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Muted IPO for 'take-and-bake' pizza chain Papa Murphy's

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Franchisees Sue Papa Murphy's as Pizza Chain Prepares for IPO
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Franchisees Sue Papa Murphy's as Pizza Chain Prepares for IPO

Pizza seller Papa Murphy's (FRSH) was having a quiet session in its Nasdaq debut Friday, rising 5.6% after a weak pricing for its IPO. The stock, which priced at $11, the low side of what was anticipated, was recently adding 62 cents, or 5.6%, to $11.62.

Considering Papa Murphy's line of business and the initial offering market overall, it's not entirely a surprise investors weren't especially receptive to the new shares. Papa Murphy's, based in Vancouver, Wash., is a chain of about 1,400 shops, mostly franchised, that competes in the 71,400-store U.S. pizza market.

How is it different from the rest? The "take and bake" model is the primary point. That means you pick your sauce and toppings or one of the house items, the store then prepares it, and you pick it up to make in the oven in your own kitchen. Et voila. If it weren't obvious from the "FRSH" ticker symbol, Papa Murphy's is also emphasizing the freshness of its ingredients, a frequent refrain these days in the restaurant sector, as every operator seemingly wants to brag about the superiority of their offerings.

At any rate, Papa Murphy's trading level isn't saying it's a failure of a company or that it's food isn't worth having. What it is signaling is that investors simply weren't convinced of its prospects as a must-buy-now name. Among the probable reasons:

  • Competition. Every town, regardless of its size, has pizza, whether through chains or independents. They also have grocery stores with deli-made and frozen pizza if you're inclined to deal with the cooking. Unlike Zoe's Kitchen (ZOES), the Mediterranean chain that recently went public, Papa Murphy's was a tougher sell for traders.
  • Financials. Papa Murphy's entire system had $786 million in sales in 2013, but the company has lost money at least each of the last three years. It went public with $170 million in debt, though some of that will be paid back with proceeds from the IPO. Also, it's facing a franchisee lawsuit regarding the thoroughness of its business disclosures.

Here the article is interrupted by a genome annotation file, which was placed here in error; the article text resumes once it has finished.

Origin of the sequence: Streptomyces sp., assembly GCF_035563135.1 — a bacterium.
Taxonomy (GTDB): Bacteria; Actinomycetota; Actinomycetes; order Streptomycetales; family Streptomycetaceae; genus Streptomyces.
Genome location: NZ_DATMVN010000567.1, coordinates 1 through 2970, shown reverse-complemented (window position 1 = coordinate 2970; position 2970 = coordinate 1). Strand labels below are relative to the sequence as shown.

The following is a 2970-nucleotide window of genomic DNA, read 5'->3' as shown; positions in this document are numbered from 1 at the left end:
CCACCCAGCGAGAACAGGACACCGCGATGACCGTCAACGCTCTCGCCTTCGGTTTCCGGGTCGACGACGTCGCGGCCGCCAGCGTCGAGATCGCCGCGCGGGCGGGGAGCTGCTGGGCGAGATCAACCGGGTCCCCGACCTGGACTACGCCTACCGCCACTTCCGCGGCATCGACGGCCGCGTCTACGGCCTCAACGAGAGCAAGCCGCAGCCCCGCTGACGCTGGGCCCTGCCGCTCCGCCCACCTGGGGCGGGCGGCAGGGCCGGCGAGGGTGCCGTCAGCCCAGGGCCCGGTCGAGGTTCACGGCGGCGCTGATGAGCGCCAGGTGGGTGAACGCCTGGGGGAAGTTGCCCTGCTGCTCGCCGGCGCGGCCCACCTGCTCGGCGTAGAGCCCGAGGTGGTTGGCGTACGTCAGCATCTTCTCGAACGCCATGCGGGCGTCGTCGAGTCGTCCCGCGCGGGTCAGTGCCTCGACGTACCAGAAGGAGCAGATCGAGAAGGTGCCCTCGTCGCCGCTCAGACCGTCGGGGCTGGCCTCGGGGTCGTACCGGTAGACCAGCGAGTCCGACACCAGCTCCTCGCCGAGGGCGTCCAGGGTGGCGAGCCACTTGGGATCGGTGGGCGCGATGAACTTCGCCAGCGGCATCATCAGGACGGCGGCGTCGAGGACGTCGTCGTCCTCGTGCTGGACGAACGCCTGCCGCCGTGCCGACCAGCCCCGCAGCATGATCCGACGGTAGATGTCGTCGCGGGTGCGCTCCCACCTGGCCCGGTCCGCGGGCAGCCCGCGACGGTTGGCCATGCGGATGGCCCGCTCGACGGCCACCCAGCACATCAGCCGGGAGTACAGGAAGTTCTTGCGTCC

• It's already fairly expansive. The chain, in 38 states, Canada and the United Arab Emirates, is planning to get to 4,500 U.S. stores eventually, triple where it is now. But that's not the kind of hypergrowth Wall Street likes to see. There's nothing wrong with a modest build-out pace, only that, in terms of how a stock is viewed, this might be a case of slow-and-steady, at best. Traders are greedy and want gains immediately, not the next Smucker (SJM).
  • A shaky IPO market. Several issues have had trouble lately, and some offerings have been delayed. Equity traders appear to be getting a bit choosier about what they'll pay up for after the five-year rally.
  • Industry issues. Restaurants were rose sharply last year, despite many having sluggish revenue growth and struggling for customer traffic. So far in 2014, these stocks have been subdued, much like the market. If a stock isn't forecast to be a clear winner in its group, to the extent anything can be, why hurry?

On the plus side, Papa Murphy's is involved in the "better" pizza movement that's getting talked about more, and for diners tired of having only Pizza Hut and Domino's (DPZ) nearby, it's a nice alternative, provided, again, you don't mind managing the baking.

Not "popping" on an IPO day is hardly a crisis. Plenty of stocks have soared at the outset in the past, and in the long run, it's meant little. Papa Murphy's, the company and the stock, may have ample success down the road, but investors aren't rushing in on this one yet. If it gets profits, grows at a sound pace and proves it's bringing in a bigger audience, that'll eventually change.

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